Silicon Luxembourg hosted its 7th apéro on April 17th at De Gudde Wëllen with a packed room. Mark Cheng of Ashoka Europe spoke about Social Entrepreneurship and imparted inspiring and unexpected information on attendees.
After opening words, Mr. Cheng and Charles-Louis, CEO at Silicon Luxembourg, held an hour-long Q&A session about social entrepreneurship. Attendees then had the opportunity to take the mic during a 15 minute “pitch session” during which anyone could pitch, ask questions, practice speaking, or share ideas.
“It’s not the size of the ecosystem that counts. It’s the density of its connections.”
Mr. Cheng discussed the ins and outs of social entrepreneurship, covering subjects ranging from the growing market, social entrepreneurship objectives, and insights on social effort investors. Here are some of the major takeaways:
Social entrepreneurs are not philanthropists or NGOs. Rather, they take a smaller percentage of profit in a for-profit organization and put the emphasis the mission behind the company. As an example, Mr. Cheng mentioned David Green, an American entrepreneur who cut the price of cataract lenses from hundreds of dollars to $4, providing a remedy to hundreds of thousands in India who would not otherwise be able to afford the material.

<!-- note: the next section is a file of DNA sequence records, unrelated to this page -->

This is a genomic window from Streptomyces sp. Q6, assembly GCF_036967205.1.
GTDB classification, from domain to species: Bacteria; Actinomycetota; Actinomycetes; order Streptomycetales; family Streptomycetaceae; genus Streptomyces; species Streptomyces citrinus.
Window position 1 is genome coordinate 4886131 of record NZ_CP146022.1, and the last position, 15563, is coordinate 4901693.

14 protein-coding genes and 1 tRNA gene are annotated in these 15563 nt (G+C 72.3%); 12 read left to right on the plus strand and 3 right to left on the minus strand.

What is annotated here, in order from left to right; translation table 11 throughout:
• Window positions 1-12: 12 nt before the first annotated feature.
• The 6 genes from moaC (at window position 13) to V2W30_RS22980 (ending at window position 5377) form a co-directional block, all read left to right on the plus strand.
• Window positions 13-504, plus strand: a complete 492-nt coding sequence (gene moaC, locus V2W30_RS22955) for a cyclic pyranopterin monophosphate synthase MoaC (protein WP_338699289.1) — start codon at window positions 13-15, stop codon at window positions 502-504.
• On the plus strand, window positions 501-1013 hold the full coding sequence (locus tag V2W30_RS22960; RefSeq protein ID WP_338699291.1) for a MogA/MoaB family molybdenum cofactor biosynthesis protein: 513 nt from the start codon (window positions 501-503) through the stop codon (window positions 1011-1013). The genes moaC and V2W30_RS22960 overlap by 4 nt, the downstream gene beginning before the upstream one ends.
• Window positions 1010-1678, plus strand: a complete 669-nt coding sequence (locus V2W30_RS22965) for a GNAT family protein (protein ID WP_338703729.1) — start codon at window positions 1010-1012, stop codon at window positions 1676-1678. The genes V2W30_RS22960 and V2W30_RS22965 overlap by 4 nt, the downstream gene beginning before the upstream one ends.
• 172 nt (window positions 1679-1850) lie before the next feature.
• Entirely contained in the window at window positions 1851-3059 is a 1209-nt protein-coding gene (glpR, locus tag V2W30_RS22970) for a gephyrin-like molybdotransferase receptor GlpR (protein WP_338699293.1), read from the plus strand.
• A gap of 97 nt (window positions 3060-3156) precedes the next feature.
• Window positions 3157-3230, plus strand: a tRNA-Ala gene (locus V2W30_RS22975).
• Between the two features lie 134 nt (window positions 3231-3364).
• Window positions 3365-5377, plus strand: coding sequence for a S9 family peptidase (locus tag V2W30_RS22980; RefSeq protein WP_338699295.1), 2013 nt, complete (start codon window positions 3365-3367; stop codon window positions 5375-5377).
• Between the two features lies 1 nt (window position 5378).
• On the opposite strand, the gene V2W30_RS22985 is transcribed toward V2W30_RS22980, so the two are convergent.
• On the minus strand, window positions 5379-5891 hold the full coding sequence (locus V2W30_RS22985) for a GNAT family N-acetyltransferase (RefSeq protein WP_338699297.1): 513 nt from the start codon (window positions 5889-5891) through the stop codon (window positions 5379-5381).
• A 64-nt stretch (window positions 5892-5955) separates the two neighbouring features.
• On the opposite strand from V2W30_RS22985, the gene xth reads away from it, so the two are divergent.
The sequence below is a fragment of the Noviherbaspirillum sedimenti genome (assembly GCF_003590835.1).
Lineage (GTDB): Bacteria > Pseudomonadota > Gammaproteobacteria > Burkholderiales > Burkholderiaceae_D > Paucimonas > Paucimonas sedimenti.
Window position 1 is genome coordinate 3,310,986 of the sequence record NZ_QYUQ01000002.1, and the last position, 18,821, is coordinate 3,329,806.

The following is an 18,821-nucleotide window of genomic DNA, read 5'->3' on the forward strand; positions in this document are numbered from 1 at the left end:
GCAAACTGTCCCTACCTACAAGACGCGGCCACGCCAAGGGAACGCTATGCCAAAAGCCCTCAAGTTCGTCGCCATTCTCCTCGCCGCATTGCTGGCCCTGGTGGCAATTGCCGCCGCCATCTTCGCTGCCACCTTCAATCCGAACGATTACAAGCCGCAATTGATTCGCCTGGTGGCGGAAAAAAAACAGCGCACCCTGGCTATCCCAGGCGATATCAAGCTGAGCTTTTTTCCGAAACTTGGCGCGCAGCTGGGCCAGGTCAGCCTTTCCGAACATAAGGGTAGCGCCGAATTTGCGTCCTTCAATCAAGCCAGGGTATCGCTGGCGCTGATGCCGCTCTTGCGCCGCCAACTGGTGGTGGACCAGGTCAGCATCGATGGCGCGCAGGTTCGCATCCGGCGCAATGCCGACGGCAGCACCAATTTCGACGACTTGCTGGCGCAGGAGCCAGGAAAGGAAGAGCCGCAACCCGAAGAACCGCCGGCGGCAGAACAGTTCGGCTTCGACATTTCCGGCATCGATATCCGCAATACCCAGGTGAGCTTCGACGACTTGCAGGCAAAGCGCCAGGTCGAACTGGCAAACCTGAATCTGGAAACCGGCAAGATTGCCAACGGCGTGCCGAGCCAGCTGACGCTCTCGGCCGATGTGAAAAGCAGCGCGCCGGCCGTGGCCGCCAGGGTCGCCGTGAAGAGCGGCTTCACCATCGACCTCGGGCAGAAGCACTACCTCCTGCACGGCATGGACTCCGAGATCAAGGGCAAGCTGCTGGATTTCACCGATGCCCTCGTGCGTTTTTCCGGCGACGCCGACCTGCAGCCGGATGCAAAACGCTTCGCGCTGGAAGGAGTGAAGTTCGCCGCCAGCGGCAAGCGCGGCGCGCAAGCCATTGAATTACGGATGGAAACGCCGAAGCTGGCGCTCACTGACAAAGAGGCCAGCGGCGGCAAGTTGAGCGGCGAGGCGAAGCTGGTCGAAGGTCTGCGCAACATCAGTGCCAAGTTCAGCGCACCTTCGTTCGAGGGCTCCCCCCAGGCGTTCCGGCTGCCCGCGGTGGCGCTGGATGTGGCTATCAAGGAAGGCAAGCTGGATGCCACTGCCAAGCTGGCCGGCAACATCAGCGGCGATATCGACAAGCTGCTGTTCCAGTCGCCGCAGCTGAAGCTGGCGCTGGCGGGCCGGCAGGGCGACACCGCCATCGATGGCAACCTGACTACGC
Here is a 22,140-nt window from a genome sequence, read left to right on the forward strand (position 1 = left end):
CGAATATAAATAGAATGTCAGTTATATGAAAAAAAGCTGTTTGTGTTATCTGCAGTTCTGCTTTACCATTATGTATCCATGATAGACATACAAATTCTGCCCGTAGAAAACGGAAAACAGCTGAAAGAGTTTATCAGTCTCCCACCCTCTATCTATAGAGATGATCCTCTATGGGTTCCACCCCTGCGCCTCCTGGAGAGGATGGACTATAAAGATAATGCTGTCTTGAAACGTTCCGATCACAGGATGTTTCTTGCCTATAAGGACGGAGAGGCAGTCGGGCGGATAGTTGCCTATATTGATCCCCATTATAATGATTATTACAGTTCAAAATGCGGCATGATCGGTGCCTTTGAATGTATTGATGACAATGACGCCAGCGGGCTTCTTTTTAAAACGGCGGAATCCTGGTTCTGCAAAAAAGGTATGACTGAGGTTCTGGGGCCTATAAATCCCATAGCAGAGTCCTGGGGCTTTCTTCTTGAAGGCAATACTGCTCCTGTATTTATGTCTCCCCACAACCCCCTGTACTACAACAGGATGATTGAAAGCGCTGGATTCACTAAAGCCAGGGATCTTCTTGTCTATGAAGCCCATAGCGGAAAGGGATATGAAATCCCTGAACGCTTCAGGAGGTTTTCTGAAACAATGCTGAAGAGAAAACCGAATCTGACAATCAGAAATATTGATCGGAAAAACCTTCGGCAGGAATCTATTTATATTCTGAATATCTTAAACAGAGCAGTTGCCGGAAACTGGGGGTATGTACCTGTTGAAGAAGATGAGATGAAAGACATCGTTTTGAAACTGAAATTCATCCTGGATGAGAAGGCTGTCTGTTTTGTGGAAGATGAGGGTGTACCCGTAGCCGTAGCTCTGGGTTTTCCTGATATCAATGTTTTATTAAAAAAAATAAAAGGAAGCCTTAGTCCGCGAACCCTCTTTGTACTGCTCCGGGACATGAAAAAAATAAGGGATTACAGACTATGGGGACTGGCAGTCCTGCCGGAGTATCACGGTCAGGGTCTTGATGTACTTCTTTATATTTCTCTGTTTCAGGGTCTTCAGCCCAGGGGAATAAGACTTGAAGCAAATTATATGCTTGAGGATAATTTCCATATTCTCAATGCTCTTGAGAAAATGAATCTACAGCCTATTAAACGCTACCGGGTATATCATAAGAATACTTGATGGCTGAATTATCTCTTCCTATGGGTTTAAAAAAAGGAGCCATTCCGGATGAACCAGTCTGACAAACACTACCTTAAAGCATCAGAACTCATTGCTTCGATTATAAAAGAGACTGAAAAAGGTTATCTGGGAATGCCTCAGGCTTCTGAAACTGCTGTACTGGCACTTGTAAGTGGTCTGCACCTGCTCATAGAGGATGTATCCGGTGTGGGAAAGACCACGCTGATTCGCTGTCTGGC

Luxembourg has the potential to become a major social entrepreneurship hub, but it will need the right people and the right investors.
Investors are often reluctant to fund entrepreneurs who openly promise a smaller ROI than full for-profit ventures.
Instead, many philanthropists have become types of social investors.
Angel Investors are one of the best sources to fund social entrepreneurs because they are more willing to take a risk for social impact.
Nevertheless, social investors in a proper form do exist. In response to a question from Aliénor Didier from the University Incubator, Mr. Cheng encouraged a very particular pitch method for social entrepreneurs. First, they must decide whether their efforts are mission led or profit led. Then, they must explain how the numbers will work out, and the time frame. Last, they must explain the value that their social effort will have—in other words, their impact.
Mr. Cheng finished the session by reminding us that size is not the source of innovation. “It’s not the size of the ecosystem that counts. It’s the density of its connections.”
And with that, Luxembourg has its call to action for Social Entrepreneurship.